Hi, I’m Leon. I’m a Human Geography and Planning student at the Faculty of Spatial Sciences. After working as a student assistant at the Corporate Communication Department of the University and as a student assistant for bachelor courses at my faculty, I started working for the Geo Services Centre for Information Technology. We help students and researchers with maps, geographical data, and spatial analysis. Our organisation is flat, which implies that the student assistants have a large degree of freedom as long as they take responsibility and initiative. In week 5, you will learn more about what we do. As a student assistant, you are part of a large organisation.
In my example, the University of Groningen has more than 30,000 students, 6,500 employees, and 11 faculties. In such an organisation, your colleagues will expect that you take responsibility and show commitment. But how are these topics linked to an academic setting and organisation? What is expected of you and what are the main factors that influence these concepts? I will tell you more about this by focusing on three concepts– responsibility, commitments, and confidentiality. Let’s start with responsibility. As shown before in the professional framework, there is a difference in roles and tasks, which leads to differences in the level of responsibility students have when they are working for the University.
For example, as a student assistant who works at the help desk of the online learning environment, you have to answer the questions of the customers. But over time, senior colleagues might for example, find out that you are really skilled in presenting or web design. Your task might develop from answering emails and phone calls to being part of a project team on developing an e-learning page for the website. The level of responsibility, therefore, differs sometimes. What colleagues expect also strongly depends on the organisational culture. For instance, at the Geo Services Department where I work, it’s expected that everyone can work independently on most of the projects. And therefore, that they feel responsible for their work.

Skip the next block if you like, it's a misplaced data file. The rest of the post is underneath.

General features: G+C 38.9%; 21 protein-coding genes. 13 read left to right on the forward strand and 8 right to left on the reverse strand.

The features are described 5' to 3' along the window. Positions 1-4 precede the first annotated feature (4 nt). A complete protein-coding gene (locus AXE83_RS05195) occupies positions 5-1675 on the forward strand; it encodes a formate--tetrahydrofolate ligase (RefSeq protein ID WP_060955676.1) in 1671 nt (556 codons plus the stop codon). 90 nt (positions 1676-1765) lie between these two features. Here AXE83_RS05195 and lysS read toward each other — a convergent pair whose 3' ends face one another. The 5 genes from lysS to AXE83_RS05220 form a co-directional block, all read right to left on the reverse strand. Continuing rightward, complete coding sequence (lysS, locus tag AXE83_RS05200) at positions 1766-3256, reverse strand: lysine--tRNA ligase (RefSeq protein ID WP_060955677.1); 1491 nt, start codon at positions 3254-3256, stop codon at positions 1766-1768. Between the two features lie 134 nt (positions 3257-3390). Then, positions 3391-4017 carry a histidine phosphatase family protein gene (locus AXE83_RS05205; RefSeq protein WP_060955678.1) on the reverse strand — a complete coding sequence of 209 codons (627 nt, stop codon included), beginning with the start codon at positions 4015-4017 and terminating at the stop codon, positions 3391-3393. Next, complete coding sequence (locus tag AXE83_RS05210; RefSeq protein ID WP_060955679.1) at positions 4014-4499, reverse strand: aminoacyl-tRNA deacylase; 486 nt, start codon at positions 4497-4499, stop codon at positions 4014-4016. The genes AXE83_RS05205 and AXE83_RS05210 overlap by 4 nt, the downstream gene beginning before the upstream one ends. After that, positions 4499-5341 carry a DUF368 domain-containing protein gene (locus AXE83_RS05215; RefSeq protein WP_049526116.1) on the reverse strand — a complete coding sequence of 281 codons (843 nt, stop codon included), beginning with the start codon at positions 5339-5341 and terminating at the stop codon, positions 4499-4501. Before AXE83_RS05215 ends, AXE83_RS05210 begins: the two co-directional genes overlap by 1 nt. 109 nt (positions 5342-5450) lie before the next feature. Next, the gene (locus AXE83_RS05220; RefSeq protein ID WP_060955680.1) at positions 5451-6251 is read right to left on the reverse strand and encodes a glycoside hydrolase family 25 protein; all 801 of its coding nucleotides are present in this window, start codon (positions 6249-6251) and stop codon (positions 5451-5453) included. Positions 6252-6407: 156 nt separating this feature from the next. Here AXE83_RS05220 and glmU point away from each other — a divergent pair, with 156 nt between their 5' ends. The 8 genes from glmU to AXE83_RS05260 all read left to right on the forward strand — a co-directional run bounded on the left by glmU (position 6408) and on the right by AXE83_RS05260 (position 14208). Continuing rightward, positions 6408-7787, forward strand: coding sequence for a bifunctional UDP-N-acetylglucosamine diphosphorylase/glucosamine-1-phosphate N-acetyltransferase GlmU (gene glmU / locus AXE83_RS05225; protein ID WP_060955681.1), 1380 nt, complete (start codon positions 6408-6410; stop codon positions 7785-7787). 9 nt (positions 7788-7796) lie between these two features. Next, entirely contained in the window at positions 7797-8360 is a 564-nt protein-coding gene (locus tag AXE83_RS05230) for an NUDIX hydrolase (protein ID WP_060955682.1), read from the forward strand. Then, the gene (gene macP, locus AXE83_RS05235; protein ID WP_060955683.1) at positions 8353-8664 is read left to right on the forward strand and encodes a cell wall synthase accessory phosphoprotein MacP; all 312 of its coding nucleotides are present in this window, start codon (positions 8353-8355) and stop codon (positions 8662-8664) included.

In a team like this, you have to take ownership of project that you like, but also consult other team members. The team should always have a say in who’s best suited for the new project. However, it could also be that an organisational or department is more top-down structured and that you don’t have the flexibility to freely decide what you want to do. We will tell you more about the differences in organisation structures at the end of this week. But for now, you have to be aware the differences in the context of the organisation also determine what is expected from you. The second concept I would like to mention is commitments.
Commitment of a team member or from you as a new employee is important to make the team a success. I, together with a lot of people here at the University of Groningen, am convinced that the student assistantship is not only about improving your resume or earning some extra pocket money. You are now part of a team with a goal, a task, and you are expected to deliver your work. You need an intrinsic motivation for the work you do when you want to show commitment. I really like what I’m doing. So from me, commitment and fun are two sides of the same coin. Commitment also contributes to job satisfaction and productivity.
I hardly do something different, like reading the newspaper, when I am at work. I can truly say that I’m committed to my work. The last concept, confidentiality, is certainly another important aspect of professional behaviour. For instance, at our department we work with confidential research data. We’re not allowed to share this data for other purposes than our project. But sometimes, you have to sign for this confidentiality and sometimes maybe not. Even if you haven’t signed for it, proper professional behaviour always includes being careful with sensitive information, like personal details, exam grades, and research data. Professional behaviour might seem like a grey area at some locations. And one can sometimes doubt if he or she is allowed to do specific tasks.
There is a simple solution for those situations. Just ask yourself, was I allowed to do or to know this information if I was not a student assistant but a regular student? If the answer is no, then you should consider if your actions are legitimate. In this video, I’ve explained three concepts of professional behaviour– responsibility, commitment, and confidentiality in the light of some teams and departments at our University. In the next step, I invite you to discuss these concepts in your own context. What is your drive in being a student assistant? And how does it affect your level of responsibility, commitment, and confidentiality? Or how would you like to give meaning to these concepts in a future student assistantship?